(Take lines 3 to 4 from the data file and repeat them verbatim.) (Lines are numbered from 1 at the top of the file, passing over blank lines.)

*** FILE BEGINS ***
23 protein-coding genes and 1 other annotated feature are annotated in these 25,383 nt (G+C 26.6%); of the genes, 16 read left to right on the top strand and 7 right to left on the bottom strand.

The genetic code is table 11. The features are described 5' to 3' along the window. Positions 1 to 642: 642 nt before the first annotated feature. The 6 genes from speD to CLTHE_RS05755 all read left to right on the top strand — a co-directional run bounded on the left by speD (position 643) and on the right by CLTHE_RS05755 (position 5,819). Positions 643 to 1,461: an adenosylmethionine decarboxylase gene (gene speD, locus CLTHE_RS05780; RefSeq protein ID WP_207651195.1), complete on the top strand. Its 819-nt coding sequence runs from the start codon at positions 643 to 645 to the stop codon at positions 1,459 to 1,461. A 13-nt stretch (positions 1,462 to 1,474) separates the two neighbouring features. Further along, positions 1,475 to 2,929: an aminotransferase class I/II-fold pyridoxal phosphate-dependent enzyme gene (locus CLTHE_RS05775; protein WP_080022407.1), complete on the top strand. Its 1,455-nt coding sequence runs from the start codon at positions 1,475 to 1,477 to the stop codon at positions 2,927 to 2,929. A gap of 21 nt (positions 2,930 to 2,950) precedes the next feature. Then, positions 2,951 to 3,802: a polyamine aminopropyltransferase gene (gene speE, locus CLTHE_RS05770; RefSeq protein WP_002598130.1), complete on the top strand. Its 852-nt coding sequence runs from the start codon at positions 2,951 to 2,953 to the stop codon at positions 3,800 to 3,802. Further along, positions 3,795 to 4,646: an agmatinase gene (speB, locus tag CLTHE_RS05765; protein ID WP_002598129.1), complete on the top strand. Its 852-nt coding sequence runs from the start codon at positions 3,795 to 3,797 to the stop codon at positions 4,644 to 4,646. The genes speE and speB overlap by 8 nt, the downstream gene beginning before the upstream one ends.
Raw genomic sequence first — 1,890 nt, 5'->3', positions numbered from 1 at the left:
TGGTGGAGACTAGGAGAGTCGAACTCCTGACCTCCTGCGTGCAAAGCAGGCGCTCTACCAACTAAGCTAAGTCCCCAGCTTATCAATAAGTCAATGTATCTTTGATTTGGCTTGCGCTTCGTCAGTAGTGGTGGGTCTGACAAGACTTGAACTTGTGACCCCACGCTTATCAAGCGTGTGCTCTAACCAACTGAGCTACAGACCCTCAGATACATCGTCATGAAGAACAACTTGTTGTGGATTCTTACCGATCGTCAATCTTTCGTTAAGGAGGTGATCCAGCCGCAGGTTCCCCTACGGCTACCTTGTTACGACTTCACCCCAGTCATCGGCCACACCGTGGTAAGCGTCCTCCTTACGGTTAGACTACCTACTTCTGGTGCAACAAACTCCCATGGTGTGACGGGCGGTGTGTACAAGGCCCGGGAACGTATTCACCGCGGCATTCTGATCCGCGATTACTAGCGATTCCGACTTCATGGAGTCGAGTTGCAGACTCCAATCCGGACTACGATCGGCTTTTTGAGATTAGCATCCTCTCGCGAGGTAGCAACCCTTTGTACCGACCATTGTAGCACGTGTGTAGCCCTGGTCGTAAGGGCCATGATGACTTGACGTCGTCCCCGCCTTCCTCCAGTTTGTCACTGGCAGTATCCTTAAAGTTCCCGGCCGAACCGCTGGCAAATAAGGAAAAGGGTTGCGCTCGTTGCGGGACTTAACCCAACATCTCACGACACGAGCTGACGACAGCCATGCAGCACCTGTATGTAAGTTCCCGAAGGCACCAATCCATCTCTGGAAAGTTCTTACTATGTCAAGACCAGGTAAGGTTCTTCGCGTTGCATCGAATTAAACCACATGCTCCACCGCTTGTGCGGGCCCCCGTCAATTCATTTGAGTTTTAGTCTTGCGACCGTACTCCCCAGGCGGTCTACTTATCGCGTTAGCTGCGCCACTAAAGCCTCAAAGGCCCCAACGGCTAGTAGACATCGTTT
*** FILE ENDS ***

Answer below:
Raw genomic sequence first — 1,890 nt, 5'->3', positions numbered from 1 at the left:
TGGTGGAGACTAGGAGAGTCGAACTCCTGACCTCCTGCGTGCAAAGCAGGCGCTCTACCAACTAAGCTAAGTCCCCAGCTTATCAATAAGTCAATGTATCTTTGATTTGGCTTGCGCTTCGTCAGTAGTGGTGGGTCTGACAAGACTTGAACTTGTGACCCCACGCTTATCAAGCGTGTGCTCTAACCAACTGAGCTACAGACCCTCAGATACATCGTCATGAAGAACAACTTGTTGTGGATTCTTACCGATCGTCAATCTTTCGTTAAGGAGGTGATCCAGCCGCAGGTTCCCCTACGGCTACCTTGTTACGACTTCACCCCAGTCATCGGCCACACCGTGGTAAGCGTCCTCCTTACGGTTAGACTACCTACTTCTGGTGCAACAAACTCCCATGGTGTGACGGGCGGTGTGTACAAGGCCCGGGAACGTATTCACCGCGGCATTCTGATCCGCGATTACTAGCGATTCCGACTTCATGGAGTCGAGTTGCAGACTCCAATCCGGACTACGATCGGCTTTTTGAGATTAGCATCCTCTCGCGAGGTAGCAACCCTTTGTACCGACCATTGTAGCACGTGTGTAGCCCTGGTCGTAAGGGCCATGATGACTTGACGTCGTCCCCGCCTTCCTCCAGTTTGTCACTGGCAGTATCCTTAAAGTTCCCGGCCGAACCGCTGGCAAATAAGGAAAAGGGTTGCGCTCGTTGCGGGACTTAACCCAACATCTCACGACACGAGCTGACGACAGCCATGCAGCACCTGTATGTAAGTTCCCGAAGGCACCAATCCATCTCTGGAAAGTTCTTACTATGTCAAGACCAGGTAAGGTTCTTCGCGTTGCATCGAATTAAACCACATGCTCCACCGCTTGTGCGGGCCCCCGTCAATTCATTTGAGTTTTAGTCTTGCGACCGTACTCCCCAGGCGGTCTACTTATCGCGTTAGCTGCGCCACTAAAGCCTCAAAGGCCCCAACGGCTAGTAGACATCGTTT